Objective: To investigate the tooth whitening effects of various concentrations of carbamide peroxide (CP) gels and 6% hydrogen peroxide (HP) whitening strips used on an intrinsic, in vitro stain model in a simulated home-applied bleaching protocol.
Method: Extracted third molars were sectioned and stained to Vita shade C4 using a standardized tea solution. Stained specimens were then bleached with 10, 15, 20, 22, and 30% CP gels applied in custom-made trays for 8-hour sessions for 14 days. A 6% HP whitening strip product was also tested in a regimen of twice-daily 30-minute treatments for 14 days. Shades were assessed at baseline and at 2, 5, 7, 10, and 14 days of treatment using a shade guide (SG) and a shade vision system (SVS), recorded as shade guide unit (SGU) changes from baseline, and CIE L*a*b* recordings using a chromometer.
Results: By day 14, all CP treatments resulted in at least 12 SGU improvements by SG and SVS methods: the HP treatment mean was just less than 12 SGU. With the chromometer, the CP improvements ranged from approximately 19 to 28 units and 16 units for the HP whitening strips. Observationally, by SG and SVS, CP treatments achieved the maximum improvement (12-13 SGU) at different time points: day 5 for 30% CP, day 10 for 22% CP, and day 14 for the other three treatments. SG and SVS data were virtually binary, switching from 0 to scores of 9 or above as bleaching progressed. The differences between the six treatments in the mean day to achieve a positive SG or SVS score (9 or more units) approached significance. For each of the SG, SVS, and L*a*b* scores, the dose-response correlation with CP concentration was significant at one or more assessment times. SG and SVS showed extremely strong agreement in detecting change and substantial agreement with L*a*b*.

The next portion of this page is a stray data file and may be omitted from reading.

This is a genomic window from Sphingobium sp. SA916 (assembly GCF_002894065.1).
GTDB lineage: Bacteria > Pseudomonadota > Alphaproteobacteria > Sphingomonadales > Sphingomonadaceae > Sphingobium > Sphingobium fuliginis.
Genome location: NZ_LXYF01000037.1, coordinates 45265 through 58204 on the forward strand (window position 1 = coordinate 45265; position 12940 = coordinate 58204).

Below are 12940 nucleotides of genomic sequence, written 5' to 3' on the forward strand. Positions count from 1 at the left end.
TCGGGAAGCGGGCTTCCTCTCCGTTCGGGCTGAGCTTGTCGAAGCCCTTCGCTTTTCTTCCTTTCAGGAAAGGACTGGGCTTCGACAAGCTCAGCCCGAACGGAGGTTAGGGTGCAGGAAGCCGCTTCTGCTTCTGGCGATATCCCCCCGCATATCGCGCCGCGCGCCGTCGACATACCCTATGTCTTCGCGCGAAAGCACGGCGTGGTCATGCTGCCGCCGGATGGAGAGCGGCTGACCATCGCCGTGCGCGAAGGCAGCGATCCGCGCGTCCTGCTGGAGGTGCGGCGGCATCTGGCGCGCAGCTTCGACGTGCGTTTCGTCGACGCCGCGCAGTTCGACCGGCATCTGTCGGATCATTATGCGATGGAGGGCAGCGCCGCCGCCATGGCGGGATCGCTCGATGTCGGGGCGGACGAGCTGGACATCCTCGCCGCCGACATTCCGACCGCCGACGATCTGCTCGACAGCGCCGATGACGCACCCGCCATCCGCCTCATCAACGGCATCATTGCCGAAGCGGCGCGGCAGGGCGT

Conclusion: This in vitro study supports the limited data available from the very few available randomized controlled clinical trials indicating that CP and HP home-use bleaching systems can achieve considerable tooth whitening outcomes, albeit at different rates, which appear to be concentration dependent.
Clinical significance: There is a clear significant relationship for both concentration and duration of exposure for CP bleaching agents. The final shade change is independent of the concentration of bleaching agent, with time as the dominant variable. Higher concentrations of CP that have not been investigated previously may be a treatment option for esthetic improvement of shade where time is at a premium, but caution must be exercised in view of the possible increased incidence of sensitivity.